Janet Hubert’s Aunt Viv built a place for herself in my heart when I first laid eyes on her over 20 years ago. Aunt Viv was more important to me than Will, Phil, Hillary, Ashley or Carlton because she looked like me. She wasn’t just their aunt, she was my Aunt Viv . Regal and authoritative like my dearly departed grandmother. The defining moment that cemented her in my psyche was an episode in the second season "The Big Four-Oh" when Aunt Viv decided she wanted to dance. Her vindication at the end of the iconic dance sequence was a shared experience amongst all black women who had ever been told they’d never be good enough.
Do you get it? Janet Hubert is important to me. And it is crucial that I make the distinction that it is Hubert and not the character alone who helped shaped my idea of what a strong black woman is. Daphne Maxwell Reed who played Aunt Viv in the final three seasons of the 90’s sitcom was a solid replacement but her docile realisation of the character did not hold a light to Hubert’s, in my humble opinion.
Since the role of Aunt Viv was unceremoniously recast in 1993 Janet Hubert has been presented as the angry black woman who “went nuts” according to Alfonso Ribeiro who went as far as saying “the bitch was crazy” and that Hubert had “made it difficult for us to work” when they were on set.
The angry black woman trope is a stereotype possessing an assertive, finger snapping, neck rolling and nagging demeanour that has been applied black women in the media for since the 1930s. Hubert has not escaped being categorised simply and singularly as aggressive and antagonistic. Headline after headline uphold the idea that Hubert is a “looney tune” who has “used up all her courtesy meltdowns.” Hmmm, I didn't know there was a quota for anger but apparently Aunt Viv has reached hers. Does she know? Some media outlets even suggest “21 years is too long to hold so much anger in your heart.”
Look, anger is a symptom, not the cause. Janet Hubert didn’t wake up angry with her peers. The media have identified her as an ABW but that is too easy. It is a basic, Key Stage 2 analysis, one which Huda Hassan in this Buzz Feed article explains “serves to silence women, and in particular to erase our identification of racism and sexism.”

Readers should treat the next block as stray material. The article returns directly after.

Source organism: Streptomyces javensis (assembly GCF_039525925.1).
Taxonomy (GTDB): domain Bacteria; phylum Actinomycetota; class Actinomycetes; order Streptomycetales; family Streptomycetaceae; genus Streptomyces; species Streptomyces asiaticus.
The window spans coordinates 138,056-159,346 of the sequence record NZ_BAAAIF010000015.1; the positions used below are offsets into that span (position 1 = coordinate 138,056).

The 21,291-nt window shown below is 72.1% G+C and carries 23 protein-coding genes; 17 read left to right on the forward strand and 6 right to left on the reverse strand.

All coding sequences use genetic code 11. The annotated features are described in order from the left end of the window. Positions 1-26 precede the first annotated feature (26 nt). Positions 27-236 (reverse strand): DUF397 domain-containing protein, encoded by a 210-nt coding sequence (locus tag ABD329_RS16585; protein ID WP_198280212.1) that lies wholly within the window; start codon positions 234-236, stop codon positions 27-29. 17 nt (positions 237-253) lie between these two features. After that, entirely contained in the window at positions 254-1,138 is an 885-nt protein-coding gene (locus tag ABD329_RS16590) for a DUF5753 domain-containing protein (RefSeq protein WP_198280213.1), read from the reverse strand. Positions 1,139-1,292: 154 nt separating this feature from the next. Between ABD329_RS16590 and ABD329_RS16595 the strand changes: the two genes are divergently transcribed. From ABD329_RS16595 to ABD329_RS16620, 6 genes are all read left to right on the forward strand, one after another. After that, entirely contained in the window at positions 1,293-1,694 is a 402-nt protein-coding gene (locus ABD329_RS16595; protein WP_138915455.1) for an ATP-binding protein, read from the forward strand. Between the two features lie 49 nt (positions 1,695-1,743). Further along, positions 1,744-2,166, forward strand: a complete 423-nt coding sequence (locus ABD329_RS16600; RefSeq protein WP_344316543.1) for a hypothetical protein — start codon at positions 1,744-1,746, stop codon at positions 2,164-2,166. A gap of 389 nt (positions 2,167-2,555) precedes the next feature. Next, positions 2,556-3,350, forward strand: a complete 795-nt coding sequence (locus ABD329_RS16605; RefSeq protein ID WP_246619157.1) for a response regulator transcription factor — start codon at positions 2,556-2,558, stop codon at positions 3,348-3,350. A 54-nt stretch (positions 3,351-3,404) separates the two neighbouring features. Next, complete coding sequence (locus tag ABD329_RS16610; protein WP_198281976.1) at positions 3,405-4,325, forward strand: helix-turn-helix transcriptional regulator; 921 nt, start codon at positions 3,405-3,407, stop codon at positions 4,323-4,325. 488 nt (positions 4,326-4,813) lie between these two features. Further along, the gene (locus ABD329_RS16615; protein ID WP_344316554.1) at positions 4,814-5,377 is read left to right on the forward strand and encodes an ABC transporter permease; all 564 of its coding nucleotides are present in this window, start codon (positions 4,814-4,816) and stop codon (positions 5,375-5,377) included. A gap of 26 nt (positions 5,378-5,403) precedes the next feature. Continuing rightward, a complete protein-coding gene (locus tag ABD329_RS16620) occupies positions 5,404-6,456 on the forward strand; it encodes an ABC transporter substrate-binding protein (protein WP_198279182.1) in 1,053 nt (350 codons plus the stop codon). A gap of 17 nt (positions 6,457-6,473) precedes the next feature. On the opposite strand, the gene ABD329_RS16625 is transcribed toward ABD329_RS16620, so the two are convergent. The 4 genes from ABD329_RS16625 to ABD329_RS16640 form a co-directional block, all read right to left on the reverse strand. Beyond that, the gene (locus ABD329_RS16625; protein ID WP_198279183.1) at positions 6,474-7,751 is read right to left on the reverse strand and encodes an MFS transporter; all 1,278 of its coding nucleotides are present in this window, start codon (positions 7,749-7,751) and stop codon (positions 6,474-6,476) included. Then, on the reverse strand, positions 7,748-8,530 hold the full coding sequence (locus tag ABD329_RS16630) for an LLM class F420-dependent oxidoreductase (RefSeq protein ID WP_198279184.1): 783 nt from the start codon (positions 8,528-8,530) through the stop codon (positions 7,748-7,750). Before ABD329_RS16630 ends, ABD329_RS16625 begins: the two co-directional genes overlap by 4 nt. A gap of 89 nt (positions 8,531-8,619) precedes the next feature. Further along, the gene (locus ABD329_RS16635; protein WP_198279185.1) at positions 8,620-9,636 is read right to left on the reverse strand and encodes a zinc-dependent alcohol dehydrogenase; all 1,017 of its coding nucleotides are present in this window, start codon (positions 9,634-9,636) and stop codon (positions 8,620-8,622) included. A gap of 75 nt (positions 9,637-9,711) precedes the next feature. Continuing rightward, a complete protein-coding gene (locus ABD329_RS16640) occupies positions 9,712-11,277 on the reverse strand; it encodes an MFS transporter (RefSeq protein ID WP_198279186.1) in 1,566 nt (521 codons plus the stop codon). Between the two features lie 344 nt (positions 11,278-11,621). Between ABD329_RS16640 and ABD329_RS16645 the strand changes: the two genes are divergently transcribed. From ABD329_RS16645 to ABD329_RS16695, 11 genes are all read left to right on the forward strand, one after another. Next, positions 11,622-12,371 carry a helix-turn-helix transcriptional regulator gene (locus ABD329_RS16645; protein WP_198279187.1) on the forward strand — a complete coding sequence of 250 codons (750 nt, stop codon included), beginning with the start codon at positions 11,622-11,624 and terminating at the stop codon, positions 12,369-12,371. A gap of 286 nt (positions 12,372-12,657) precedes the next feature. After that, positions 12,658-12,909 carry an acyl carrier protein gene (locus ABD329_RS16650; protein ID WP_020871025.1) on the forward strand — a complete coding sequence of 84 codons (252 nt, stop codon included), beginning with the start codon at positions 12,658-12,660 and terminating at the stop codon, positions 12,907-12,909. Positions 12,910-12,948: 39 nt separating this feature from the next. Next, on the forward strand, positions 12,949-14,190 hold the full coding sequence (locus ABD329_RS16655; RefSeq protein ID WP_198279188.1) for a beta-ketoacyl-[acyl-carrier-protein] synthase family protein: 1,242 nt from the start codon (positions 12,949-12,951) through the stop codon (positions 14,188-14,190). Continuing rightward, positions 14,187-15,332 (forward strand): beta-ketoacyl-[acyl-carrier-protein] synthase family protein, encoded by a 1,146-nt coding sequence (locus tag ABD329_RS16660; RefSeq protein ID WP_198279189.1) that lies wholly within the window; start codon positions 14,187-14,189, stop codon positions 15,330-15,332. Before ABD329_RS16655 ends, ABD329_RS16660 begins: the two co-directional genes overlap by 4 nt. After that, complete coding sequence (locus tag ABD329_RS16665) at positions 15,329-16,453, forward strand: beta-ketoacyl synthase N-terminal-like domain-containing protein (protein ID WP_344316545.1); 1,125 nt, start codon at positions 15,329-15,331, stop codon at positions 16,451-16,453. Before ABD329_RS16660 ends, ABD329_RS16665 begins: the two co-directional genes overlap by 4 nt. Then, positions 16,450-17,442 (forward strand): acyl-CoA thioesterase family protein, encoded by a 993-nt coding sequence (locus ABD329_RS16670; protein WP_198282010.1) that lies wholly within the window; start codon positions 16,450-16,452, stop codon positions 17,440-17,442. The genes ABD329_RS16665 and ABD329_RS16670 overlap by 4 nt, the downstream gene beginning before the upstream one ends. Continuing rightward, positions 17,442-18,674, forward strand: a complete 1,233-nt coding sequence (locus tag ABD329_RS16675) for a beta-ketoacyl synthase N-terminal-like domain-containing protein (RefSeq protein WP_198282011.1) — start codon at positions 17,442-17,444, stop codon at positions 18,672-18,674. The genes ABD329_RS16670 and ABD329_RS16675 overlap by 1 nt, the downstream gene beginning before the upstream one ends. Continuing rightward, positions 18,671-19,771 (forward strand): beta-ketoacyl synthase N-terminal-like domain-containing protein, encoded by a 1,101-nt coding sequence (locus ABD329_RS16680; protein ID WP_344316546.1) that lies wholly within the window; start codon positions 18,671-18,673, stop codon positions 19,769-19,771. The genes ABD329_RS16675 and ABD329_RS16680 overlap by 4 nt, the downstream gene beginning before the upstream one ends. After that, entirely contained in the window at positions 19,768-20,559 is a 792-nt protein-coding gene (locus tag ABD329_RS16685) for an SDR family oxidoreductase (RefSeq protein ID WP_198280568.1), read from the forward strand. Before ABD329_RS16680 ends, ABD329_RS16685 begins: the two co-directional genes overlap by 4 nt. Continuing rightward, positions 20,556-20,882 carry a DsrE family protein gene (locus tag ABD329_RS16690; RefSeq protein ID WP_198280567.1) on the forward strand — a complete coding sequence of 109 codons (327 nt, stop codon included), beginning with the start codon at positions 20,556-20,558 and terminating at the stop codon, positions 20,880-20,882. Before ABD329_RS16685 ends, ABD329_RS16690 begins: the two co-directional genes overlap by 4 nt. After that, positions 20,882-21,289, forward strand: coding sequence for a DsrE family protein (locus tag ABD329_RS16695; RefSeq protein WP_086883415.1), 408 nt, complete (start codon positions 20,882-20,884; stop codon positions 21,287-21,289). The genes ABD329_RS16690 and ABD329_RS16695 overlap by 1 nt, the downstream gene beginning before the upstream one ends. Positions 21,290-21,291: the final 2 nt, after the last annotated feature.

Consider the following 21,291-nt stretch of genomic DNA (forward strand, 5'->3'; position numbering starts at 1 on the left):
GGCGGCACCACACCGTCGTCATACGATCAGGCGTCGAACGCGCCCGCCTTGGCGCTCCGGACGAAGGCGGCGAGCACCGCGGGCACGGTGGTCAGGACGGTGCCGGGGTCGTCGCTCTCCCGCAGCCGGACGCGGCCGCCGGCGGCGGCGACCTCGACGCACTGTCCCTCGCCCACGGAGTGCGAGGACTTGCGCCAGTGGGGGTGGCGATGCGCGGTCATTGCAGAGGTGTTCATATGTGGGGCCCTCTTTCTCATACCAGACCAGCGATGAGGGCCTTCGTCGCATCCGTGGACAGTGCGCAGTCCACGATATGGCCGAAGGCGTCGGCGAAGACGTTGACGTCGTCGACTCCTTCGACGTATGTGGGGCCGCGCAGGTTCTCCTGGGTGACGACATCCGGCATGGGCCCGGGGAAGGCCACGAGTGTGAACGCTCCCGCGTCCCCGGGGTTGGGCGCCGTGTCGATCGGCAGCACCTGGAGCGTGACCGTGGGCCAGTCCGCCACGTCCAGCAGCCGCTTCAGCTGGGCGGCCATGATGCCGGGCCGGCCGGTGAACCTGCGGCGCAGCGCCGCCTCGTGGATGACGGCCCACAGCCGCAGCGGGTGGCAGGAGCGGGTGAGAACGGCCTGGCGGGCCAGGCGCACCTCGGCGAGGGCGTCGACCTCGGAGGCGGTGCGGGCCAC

I don’t know Janet Hubert personally but from a simple Google search it’s easy to see why she might be “angry.” In 1993 during contract negotiations for the 4th season of NBC’s The Fresh Prince of Bel Air, Hubert was unhappy with what she was being offered, gambled by playing hard ball in the hopes of going back and forth with the network in order to reach an agreement with which she would be satisfied. The strategy failed and she was replaced by Maxwell-Reid for the last 3 seasons of the show. Why was she unhappy? NBC and the executives were attempting to cut her pay and the amount of episodes in which she would appear. Hubert claimed in a lawsuit that she was fired when Will Smith, the show’s star, became hostile after she became pregnant.
Hubert admits in her Life After during the filming of her final season as part of the cast there were times when she wasn’t as patient as she could have been, not talking to fellow cast members until she was on set and ready to perform. *sigh * I’ve run a set of up to 30 actors with big personalities for the past 4 seasons on Dear Jesus and I can honestly say that it is uncomfortable when there are tensions between cast members, no amount of professionalism can make up for a contentious environment, ultimately it affects the outcome of your work. As a content producer who has recast characters multiple times, I believe no actor should ever dictate to me how they will behave on set. But let’s be realistic, my show is a web series, Fresh Prince of Bel Air was and remains an icon, a seminal work that will continue to stand the test of time.